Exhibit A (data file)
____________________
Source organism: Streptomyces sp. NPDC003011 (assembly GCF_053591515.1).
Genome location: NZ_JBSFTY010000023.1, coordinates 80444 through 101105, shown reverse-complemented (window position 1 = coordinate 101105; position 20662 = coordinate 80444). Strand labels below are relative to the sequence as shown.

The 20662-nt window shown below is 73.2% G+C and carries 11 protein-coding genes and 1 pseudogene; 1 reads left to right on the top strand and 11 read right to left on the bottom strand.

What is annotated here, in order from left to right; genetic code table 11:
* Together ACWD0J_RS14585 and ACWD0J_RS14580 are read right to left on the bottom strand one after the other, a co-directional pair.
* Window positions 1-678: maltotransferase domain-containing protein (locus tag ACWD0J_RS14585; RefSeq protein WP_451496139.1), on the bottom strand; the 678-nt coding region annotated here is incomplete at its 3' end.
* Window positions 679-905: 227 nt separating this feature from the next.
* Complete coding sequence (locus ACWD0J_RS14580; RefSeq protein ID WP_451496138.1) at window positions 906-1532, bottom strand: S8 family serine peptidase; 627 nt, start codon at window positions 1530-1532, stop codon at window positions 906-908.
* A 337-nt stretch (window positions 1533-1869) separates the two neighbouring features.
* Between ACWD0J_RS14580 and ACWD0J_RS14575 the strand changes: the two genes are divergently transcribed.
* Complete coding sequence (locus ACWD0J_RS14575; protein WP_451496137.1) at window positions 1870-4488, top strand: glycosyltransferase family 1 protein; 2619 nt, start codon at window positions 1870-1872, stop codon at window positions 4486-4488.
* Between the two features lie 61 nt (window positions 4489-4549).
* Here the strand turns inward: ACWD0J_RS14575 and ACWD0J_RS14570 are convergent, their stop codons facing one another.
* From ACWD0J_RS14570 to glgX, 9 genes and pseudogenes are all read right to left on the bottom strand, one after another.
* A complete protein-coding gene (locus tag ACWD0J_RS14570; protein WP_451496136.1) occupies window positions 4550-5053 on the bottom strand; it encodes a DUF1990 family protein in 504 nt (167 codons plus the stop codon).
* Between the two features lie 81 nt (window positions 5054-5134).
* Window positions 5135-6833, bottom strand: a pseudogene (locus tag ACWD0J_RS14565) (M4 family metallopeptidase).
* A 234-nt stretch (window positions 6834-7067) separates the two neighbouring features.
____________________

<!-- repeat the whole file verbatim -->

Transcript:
Source organism: Streptomyces sp. NPDC003011 (assembly GCF_053591515.1).
Genome location: NZ_JBSFTY010000023.1, coordinates 80444 through 101105, shown reverse-complemented (window position 1 = coordinate 101105; position 20662 = coordinate 80444). Strand labels below are relative to the sequence as shown.

The 20662-nt window shown below is 73.2% G+C and carries 11 protein-coding genes and 1 pseudogene; 1 reads left to right on the top strand and 11 read right to left on the bottom strand.

What is annotated here, in order from left to right; genetic code table 11:
* Together ACWD0J_RS14585 and ACWD0J_RS14580 are read right to left on the bottom strand one after the other, a co-directional pair.
* Window positions 1-678: maltotransferase domain-containing protein (locus tag ACWD0J_RS14585; RefSeq protein WP_451496139.1), on the bottom strand; the 678-nt coding region annotated here is incomplete at its 3' end.
* Window positions 679-905: 227 nt separating this feature from the next.
* Complete coding sequence (locus ACWD0J_RS14580; RefSeq protein ID WP_451496138.1) at window positions 906-1532, bottom strand: S8 family serine peptidase; 627 nt, start codon at window positions 1530-1532, stop codon at window positions 906-908.
* A 337-nt stretch (window positions 1533-1869) separates the two neighbouring features.
* Between ACWD0J_RS14580 and ACWD0J_RS14575 the strand changes: the two genes are divergently transcribed.
* Complete coding sequence (locus ACWD0J_RS14575; protein WP_451496137.1) at window positions 1870-4488, top strand: glycosyltransferase family 1 protein; 2619 nt, start codon at window positions 1870-1872, stop codon at window positions 4486-4488.
* Between the two features lie 61 nt (window positions 4489-4549).
* Here the strand turns inward: ACWD0J_RS14575 and ACWD0J_RS14570 are convergent, their stop codons facing one another.
* From ACWD0J_RS14570 to glgX, 9 genes and pseudogenes are all read right to left on the bottom strand, one after another.
* A complete protein-coding gene (locus tag ACWD0J_RS14570; protein WP_451496136.1) occupies window positions 4550-5053 on the bottom strand; it encodes a DUF1990 family protein in 504 nt (167 codons plus the stop codon).
* Between the two features lie 81 nt (window positions 5054-5134).
* Window positions 5135-6833, bottom strand: a pseudogene (locus tag ACWD0J_RS14565) (M4 family metallopeptidase).
* A 234-nt stretch (window positions 6834-7067) separates the two neighbouring features.